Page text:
Acanthurus gahhm

Acanthurus gahhm is one of the 38 members of the genus Acanthurus, which together with 5 additional genera make up the surgeonfishes family (Acanthuridae) in which a total of 73 species are currently described. This species inhabits the inner bottoms of bays and lagoons with sandy bottoms, as well as at the base of outer reefs. We will always find them in waters less than 40 meters deep, and their distribution range includes the Indian Ocean.

The body of Acanthurus gahhm is typical of a surgeonfish, that is to say laterally compressed and oval. It can reach up to 40 cm in length. It has a small mouth, which is protractile and is placed slightly on the lower part of the snout. The dorsal fin is continuous and has 9 spines and 24-28 soft rays, the anal fin has 3 spines and 23-26 soft rays, and the caudal fin is lunate in shape. Characteristic of this family of fish, on the caudal peduncle we find a retractable spine on each side, which it will use as a defensive method if it feels attacked.

Acanthurus gahhm is characterized by two small lateral dark bands, one from the posterior margin of the eye towards the tail, and the other from the spine of the caudal peduncle towards the head. These two bands do not appear until the individual reaches 5 cm in length, in the first one, and until it reaches 10 cm for the second line. Their base coloration varies from blue-grayish, sometimes almost black, to brownish-grayish. The fins are the same color as the body, and the dorsal fin has the outer margin edged in yellow. The caudal fin has a white stripe at its base. The outer third of the pectoral fin is greenish yellow.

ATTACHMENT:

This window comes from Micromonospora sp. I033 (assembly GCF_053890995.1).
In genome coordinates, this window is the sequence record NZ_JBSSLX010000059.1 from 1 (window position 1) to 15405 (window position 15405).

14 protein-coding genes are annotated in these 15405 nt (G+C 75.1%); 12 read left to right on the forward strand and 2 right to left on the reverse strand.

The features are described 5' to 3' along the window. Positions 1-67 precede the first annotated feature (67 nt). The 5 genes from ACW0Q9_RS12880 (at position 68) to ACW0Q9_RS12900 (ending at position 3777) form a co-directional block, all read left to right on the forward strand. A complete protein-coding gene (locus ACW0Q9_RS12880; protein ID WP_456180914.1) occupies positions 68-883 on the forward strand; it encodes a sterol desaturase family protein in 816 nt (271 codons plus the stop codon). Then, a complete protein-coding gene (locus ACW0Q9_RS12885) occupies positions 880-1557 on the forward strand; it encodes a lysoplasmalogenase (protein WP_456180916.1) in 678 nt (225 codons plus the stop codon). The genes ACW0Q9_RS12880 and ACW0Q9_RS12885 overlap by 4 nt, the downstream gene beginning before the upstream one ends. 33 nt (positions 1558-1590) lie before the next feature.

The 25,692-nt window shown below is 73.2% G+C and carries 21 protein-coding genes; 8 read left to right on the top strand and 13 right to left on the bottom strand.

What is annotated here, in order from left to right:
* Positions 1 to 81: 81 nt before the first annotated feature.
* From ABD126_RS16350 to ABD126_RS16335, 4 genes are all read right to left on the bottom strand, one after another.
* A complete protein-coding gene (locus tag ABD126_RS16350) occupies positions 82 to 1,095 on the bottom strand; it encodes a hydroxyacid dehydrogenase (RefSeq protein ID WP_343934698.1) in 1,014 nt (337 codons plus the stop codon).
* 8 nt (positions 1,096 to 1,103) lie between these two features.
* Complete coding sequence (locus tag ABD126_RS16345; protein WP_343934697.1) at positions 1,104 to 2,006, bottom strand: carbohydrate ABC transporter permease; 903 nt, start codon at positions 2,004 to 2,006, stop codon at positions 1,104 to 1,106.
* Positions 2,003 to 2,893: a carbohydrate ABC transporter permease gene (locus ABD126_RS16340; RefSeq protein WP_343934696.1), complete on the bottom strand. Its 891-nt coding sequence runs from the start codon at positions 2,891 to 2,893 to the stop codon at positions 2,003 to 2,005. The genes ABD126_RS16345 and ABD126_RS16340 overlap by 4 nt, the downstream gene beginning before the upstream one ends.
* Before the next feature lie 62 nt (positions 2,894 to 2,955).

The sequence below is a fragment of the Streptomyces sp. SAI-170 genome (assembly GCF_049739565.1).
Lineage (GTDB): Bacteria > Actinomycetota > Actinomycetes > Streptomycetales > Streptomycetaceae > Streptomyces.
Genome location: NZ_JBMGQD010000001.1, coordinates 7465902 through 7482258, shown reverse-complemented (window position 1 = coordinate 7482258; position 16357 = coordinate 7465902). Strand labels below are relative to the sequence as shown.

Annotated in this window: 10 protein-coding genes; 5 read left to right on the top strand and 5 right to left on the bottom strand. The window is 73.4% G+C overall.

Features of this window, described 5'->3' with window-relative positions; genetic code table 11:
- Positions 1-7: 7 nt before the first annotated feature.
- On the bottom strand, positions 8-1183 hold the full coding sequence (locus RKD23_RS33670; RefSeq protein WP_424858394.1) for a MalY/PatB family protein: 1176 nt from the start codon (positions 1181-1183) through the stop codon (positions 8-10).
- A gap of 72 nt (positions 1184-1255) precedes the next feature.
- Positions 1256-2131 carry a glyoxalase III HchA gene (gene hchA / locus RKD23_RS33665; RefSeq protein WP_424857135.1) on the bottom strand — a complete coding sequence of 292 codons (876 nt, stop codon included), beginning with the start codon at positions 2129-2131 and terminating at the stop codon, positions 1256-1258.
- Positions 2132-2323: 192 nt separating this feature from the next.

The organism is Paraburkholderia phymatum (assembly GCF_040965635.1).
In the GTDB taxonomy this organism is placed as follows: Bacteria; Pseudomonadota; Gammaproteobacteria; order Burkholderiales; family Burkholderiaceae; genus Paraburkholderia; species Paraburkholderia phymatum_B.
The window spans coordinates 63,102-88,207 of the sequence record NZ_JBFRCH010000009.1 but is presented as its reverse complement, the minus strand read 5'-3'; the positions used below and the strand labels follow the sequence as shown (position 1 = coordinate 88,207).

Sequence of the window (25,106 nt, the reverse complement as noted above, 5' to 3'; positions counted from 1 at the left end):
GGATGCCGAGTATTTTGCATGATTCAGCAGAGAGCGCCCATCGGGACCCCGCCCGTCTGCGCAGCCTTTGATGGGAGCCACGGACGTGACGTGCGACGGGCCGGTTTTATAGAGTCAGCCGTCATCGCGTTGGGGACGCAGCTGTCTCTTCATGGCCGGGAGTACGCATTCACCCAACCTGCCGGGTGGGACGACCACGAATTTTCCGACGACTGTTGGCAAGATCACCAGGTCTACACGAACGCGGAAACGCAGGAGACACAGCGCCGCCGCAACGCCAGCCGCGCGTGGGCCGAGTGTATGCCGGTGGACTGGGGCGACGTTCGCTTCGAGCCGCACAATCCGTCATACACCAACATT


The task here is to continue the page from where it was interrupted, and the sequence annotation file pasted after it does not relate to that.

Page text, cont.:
Acanthurus gahhm is an omnivorous species, feeding on organic detritus, small benthic invertebrates and algae.

They have no apparent sexual dimorphism. They reproduce oviparously with external fertilization and form stable breeding pairs. The female will spawn in the water column, and the male will then release the sperm so that the eggs are fertilized and dispersed by the currents. After 24 hours, the larvae will hatch. The larvae have a translucent back half of the body and a silvery front half and are known as Acronurus. The larval head is triangular in shape, with large eyes and large pectoral fins. The larva will undergo metamorphosis to become an adult specimen.


Photos: